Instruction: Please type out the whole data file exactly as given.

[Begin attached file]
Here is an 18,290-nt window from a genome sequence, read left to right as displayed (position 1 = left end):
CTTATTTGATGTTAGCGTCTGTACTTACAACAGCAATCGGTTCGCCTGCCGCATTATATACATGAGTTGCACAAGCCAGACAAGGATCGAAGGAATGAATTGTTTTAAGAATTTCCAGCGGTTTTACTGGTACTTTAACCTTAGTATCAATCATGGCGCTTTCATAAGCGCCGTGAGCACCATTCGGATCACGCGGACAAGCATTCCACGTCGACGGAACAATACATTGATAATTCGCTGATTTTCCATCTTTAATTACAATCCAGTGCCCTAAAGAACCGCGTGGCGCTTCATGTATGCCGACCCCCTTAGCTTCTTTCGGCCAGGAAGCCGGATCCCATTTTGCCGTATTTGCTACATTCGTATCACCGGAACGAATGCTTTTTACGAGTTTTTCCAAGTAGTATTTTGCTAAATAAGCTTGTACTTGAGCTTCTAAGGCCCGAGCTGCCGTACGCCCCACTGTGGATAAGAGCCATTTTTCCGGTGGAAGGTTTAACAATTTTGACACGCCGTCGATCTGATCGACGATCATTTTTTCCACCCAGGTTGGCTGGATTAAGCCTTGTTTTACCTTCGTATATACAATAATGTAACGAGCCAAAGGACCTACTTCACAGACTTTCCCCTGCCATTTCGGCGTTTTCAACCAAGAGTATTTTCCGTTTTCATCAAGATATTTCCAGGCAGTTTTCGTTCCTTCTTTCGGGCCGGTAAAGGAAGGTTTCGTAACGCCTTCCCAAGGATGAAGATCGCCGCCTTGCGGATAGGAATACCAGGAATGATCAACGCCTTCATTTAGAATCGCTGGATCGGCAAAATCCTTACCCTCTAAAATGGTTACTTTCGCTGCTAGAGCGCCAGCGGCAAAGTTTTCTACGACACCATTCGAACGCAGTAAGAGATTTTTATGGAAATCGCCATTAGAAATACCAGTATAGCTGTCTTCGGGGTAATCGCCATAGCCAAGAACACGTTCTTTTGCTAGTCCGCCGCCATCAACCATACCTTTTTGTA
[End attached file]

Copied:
Here is an 18,290-nt window from a genome sequence, read left to right as displayed (position 1 = left end):
CTTATTTGATGTTAGCGTCTGTACTTACAACAGCAATCGGTTCGCCTGCCGCATTATATACATGAGTTGCACAAGCCAGACAAGGATCGAAGGAATGAATTGTTTTAAGAATTTCCAGCGGTTTTACTGGTACTTTAACCTTAGTATCAATCATGGCGCTTTCATAAGCGCCGTGAGCACCATTCGGATCACGCGGACAAGCATTCCACGTCGACGGAACAATACATTGATAATTCGCTGATTTTCCATCTTTAATTACAATCCAGTGCCCTAAAGAACCGCGTGGCGCTTCATGTATGCCGACCCCCTTAGCTTCTTTCGGCCAGGAAGCCGGATCCCATTTTGCCGTATTTGCTACATTCGTATCACCGGAACGAATGCTTTTTACGAGTTTTTCCAAGTAGTATTTTGCTAAATAAGCTTGTACTTGAGCTTCTAAGGCCCGAGCTGCCGTACGCCCCACTGTGGATAAGAGCCATTTTTCCGGTGGAAGGTTTAACAATTTTGACACGCCGTCGATCTGATCGACGATCATTTTTTCCACCCAGGTTGGCTGGATTAAGCCTTGTTTTACCTTCGTATATACAATAATGTAACGAGCCAAAGGACCTACTTCACAGACTTTCCCCTGCCATTTCGGCGTTTTCAACCAAGAGTATTTTCCGTTTTCATCAAGATATTTCCAGGCAGTTTTCGTTCCTTCTTTCGGGCCGGTAAAGGAAGGTTTCGTAACGCCTTCCCAAGGATGAAGATCGCCGCCTTGCGGATAGGAATACCAGGAATGATCAACGCCTTCATTTAGAATCGCTGGATCGGCAAAATCCTTACCCTCTAAAATGGTTACTTTCGCTGCTAGAGCGCCAGCGGCAAAGTTTTCTACGACACCATTCGAACGCAGTAAGAGATTTTTATGGAAATCGCCATTAGAAATACCAGTATAGCTGTCTTCGGGGTAATCGCCATAGCCAAGAACACGTTCTTTTGCTAGTCCGCCGCCATCAACCATACCTTTTTGTA